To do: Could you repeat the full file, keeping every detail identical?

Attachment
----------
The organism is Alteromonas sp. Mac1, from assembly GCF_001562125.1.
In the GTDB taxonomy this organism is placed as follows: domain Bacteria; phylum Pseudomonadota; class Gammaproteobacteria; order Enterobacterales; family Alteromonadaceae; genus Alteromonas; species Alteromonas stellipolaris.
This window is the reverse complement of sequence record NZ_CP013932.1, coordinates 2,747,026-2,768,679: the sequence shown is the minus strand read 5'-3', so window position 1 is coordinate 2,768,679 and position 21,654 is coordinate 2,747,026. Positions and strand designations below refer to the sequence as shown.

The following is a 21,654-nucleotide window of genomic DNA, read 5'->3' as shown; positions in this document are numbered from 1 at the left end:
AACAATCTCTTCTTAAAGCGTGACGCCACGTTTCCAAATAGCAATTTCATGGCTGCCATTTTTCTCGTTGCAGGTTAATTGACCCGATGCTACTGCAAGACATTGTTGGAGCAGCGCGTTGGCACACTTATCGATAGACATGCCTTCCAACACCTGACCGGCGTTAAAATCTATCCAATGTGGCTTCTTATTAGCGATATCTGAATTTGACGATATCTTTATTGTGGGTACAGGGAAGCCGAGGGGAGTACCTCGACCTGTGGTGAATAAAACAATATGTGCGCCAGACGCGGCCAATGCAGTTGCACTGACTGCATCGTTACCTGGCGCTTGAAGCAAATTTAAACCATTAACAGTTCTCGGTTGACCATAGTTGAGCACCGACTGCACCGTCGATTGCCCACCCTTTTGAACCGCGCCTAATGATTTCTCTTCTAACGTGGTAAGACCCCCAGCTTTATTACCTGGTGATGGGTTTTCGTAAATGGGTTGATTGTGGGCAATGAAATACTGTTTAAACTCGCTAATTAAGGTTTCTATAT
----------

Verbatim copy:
The organism is Alteromonas sp. Mac1, from assembly GCF_001562125.1.
In the GTDB taxonomy this organism is placed as follows: domain Bacteria; phylum Pseudomonadota; class Gammaproteobacteria; order Enterobacterales; family Alteromonadaceae; genus Alteromonas; species Alteromonas stellipolaris.
This window is the reverse complement of sequence record NZ_CP013932.1, coordinates 2,747,026-2,768,679: the sequence shown is the minus strand read 5'-3', so window position 1 is coordinate 2,768,679 and position 21,654 is coordinate 2,747,026. Positions and strand designations below refer to the sequence as shown.

The following is a 21,654-nucleotide window of genomic DNA, read 5'->3' as shown; positions in this document are numbered from 1 at the left end:
AACAATCTCTTCTTAAAGCGTGACGCCACGTTTCCAAATAGCAATTTCATGGCTGCCATTTTTCTCGTTGCAGGTTAATTGACCCGATGCTACTGCAAGACATTGTTGGAGCAGCGCGTTGGCACACTTATCGATAGACATGCCTTCCAACACCTGACCGGCGTTAAAATCTATCCAATGTGGCTTCTTATTAGCGATATCTGAATTTGACGATATCTTTATTGTGGGTACAGGGAAGCCGAGGGGAGTACCTCGACCTGTGGTGAATAAAACAATATGTGCGCCAGACGCGGCCAATGCAGTTGCACTGACTGCATCGTTACCTGGCGCTTGAAGCAAATTTAAACCATTAACAGTTCTCGGTTGACCATAGTTGAGCACCGACTGCACCGTCGATTGCCCACCCTTTTGAACCGCGCCTAATGATTTCTCTTCTAACGTGGTAAGACCCCCAGCTTTATTACCTGGTGATGGGTTTTCGTAAATGGGTTGATTGTGGGCAATGAAATACTGTTTAAACTCGCTAATTAAGGTTTCTATAT